8 items from 2016
A documentary that goes inside the lives and careers of YouTube stars is now available. It’s called Vlogumentary, and it’s available to YouTube Red subscribers through the YouTube channel of vlogger Shay Carl.
Vlogumentary, which has been in production for years, is the latest in an ever-growing series of films that discuss the growth of the online video industry and the ways in which the relationships between creators and their fans have evolved over time. The doc, directed by Matthew Testa and produced by Shay Carl along with Morgan Spurlock (of Super Size Me fame) discusses several well-known events in the 11-year history of YouTube. It talks about Charles Trippy’s daily vlog streak, the launch of fan conventions like VidCon, and much more in between. Along the way, viewers receive insights from some of the most popular creators on the Internet, including Joey Graceffa, Glozell, and Hank Green. »
- Sam Gutelle
Before the Ice Bucket Challenge, there was “Super Size Me.” When little-known filmmaker Morgan Spurlock challenged himself to eat at McDonald’s for every meal, three times a day, for thirty days straight, he anticipated the era of viral marketing with purpose. The documentary grossed $11.5 million theatrically in 2004 and ignited an international conversation about the fast food industry.
By appearing in his film as subject and narrator, Spurlock popularized a kind of personality-driven commentary that is now regularly found in another format — video blogging, or “vlogging.” And that’s why he’s a good fit to produce “Vlogumentary,” the first feature film to explore one of the more ubiquitous ways that personalities develop on the site.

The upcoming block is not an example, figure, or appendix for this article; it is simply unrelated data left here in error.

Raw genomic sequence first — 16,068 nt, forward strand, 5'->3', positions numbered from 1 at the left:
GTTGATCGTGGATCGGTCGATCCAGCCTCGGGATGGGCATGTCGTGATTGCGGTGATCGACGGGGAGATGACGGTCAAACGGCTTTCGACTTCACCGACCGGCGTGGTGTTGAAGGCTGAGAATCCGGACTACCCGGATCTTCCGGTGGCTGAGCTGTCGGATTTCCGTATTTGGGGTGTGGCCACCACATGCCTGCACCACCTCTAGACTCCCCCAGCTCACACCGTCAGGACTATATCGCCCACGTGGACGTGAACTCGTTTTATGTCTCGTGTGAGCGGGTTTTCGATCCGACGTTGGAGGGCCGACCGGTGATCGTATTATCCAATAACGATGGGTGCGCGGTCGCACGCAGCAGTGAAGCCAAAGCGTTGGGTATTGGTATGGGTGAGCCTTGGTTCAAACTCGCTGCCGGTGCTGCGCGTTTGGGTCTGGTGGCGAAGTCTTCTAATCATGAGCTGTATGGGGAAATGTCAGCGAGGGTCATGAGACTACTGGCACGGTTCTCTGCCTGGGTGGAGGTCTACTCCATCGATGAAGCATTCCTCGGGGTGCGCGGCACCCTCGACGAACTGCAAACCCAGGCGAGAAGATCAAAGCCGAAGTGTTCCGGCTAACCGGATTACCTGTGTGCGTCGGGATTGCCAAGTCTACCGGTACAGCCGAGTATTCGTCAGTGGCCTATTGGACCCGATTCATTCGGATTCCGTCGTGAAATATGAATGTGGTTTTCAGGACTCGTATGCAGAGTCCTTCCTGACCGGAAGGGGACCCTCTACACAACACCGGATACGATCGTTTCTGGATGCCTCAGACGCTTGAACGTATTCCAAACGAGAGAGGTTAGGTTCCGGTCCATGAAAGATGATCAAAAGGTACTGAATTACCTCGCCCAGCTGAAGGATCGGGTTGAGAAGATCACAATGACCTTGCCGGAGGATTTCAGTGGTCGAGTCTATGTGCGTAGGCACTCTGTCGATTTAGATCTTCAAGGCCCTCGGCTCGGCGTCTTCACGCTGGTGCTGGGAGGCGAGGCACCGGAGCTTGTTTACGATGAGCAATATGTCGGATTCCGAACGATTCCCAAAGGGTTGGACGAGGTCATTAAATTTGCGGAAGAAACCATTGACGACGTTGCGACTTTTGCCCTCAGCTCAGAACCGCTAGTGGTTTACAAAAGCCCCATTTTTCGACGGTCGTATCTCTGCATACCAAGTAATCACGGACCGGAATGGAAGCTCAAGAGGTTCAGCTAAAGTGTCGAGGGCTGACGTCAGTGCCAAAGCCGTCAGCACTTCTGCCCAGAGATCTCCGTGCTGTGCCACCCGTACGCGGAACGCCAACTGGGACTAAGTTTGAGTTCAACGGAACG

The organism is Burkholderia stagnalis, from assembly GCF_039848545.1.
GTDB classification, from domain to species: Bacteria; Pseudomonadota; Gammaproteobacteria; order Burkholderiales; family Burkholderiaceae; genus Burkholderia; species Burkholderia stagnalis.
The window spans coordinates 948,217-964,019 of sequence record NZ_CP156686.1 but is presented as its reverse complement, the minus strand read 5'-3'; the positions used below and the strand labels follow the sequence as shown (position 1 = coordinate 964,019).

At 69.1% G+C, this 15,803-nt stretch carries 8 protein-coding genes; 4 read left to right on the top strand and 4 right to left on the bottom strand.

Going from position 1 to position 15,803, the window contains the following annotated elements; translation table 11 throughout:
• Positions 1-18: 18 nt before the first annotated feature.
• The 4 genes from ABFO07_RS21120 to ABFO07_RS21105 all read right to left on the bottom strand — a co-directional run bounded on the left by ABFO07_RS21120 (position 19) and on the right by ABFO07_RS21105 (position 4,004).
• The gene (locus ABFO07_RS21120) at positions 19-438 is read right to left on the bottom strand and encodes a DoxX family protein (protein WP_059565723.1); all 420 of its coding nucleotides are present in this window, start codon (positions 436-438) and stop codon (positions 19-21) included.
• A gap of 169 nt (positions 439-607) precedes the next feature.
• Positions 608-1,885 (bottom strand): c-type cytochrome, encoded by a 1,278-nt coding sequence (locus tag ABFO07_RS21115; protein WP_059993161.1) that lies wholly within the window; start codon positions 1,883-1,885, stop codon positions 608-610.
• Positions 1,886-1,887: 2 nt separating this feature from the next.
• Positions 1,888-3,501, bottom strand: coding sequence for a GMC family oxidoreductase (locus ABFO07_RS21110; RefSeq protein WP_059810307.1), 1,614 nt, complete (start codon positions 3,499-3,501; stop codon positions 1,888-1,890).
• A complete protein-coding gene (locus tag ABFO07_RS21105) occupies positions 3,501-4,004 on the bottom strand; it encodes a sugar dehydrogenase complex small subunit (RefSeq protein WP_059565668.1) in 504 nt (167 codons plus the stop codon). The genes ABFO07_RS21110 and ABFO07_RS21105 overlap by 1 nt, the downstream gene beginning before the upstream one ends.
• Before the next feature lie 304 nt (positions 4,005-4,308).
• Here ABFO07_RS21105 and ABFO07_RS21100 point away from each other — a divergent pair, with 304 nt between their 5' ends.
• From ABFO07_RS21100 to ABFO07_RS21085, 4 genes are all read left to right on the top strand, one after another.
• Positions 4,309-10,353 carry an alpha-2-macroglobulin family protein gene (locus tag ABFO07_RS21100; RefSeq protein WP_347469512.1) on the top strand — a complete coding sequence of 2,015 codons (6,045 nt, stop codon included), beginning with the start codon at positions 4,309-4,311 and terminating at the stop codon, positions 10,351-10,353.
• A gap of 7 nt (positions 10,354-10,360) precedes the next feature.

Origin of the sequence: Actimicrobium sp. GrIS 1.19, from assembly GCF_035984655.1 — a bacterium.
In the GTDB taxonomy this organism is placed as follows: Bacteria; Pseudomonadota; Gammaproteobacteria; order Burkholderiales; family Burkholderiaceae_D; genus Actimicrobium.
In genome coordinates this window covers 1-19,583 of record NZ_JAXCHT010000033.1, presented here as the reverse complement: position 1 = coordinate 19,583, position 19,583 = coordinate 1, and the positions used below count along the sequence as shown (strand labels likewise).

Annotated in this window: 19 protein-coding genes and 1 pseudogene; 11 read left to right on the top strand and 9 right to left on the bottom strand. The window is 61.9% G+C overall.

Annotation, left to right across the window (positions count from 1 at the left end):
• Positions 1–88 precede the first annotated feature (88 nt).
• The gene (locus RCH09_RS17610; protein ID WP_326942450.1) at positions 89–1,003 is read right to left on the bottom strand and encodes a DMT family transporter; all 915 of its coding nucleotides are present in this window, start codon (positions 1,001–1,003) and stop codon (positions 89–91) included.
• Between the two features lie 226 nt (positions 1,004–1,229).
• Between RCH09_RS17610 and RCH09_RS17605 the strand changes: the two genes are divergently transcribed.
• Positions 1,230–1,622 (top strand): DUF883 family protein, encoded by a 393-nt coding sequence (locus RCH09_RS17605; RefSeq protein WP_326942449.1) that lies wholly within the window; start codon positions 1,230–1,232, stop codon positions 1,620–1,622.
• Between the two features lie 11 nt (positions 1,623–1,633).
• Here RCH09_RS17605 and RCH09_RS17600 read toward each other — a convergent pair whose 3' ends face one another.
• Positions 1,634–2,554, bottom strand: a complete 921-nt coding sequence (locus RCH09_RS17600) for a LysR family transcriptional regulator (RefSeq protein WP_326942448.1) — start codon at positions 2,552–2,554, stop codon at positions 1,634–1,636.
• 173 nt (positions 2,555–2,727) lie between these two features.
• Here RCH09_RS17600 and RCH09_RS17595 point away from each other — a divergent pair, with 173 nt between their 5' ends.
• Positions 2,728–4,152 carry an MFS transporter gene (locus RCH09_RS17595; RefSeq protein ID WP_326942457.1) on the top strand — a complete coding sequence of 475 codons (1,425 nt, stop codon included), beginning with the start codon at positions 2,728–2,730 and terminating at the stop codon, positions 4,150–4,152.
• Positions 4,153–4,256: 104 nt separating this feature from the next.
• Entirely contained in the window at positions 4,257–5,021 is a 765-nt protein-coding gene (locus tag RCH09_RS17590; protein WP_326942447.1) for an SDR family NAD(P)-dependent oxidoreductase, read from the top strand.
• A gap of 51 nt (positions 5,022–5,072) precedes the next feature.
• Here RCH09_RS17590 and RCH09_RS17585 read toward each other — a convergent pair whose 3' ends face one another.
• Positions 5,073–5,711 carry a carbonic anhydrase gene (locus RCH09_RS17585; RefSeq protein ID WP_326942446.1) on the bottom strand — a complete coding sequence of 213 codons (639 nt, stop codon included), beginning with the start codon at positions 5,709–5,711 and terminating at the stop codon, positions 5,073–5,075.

The film not only offers fans an intimate look at their favorite vloggers, but also demystifies the strange career path for would-be skeptics. »
- Jude Dry
News that Time Warner has bought a 10% stake in Hulu for $583 million, but no seat on the board, created a bit of a tizzy in streaming-media circles these past several days. While it’s notable that Time Warner is making yet another significant investment in yet another corner of the online-media universe, that’s not even this sector’s most fascinating news of the past month.
Just consider these developments, all more telling about the future of entertainment to my mind than the Time Warner - Hulu deal, loaded as it is with Hulu’s complicated management structure, owner ambivalences, and eternally shifting business plan:
Alphabet/Google/YouTube is venturing into original programming in a big way, as first announced at VidCon, where it trumpeted a series with Channing Tatum and Jenna Dewan Tatum, based on the Step Up dance movies. At last week’s Television Critics Association meetings, YouTube »
- David Bloom
YouTube CEOSusan Wojcicki’s 2016 VidCon keynote delivered a simple message: If you’ve felt marginalized and seek community, come to us.
“YouTube gives people of any race, ethnicity, gender, sexual orientation, disability, or interest a place to come together and a place to belong,” she said, emphasizing the importance of community to YouTube’s success. “When people talk about community, especially when they’re here at VidCon, the first thing they often mention are the screaming fans… But what I hope you take away when you visit VidCon isn’t just the enthusiasm, it’s the sense of belonging that exists here.”
To present YouTube’s programming slate, Wojcicki yielded the stage to Susanne Daniels, YouTube’s Global Head of Original Content, who outlined the four major projects upcoming from YouTube Red, the company’s original content subscription service, and eight new series in development. The centerpiece is a partnership »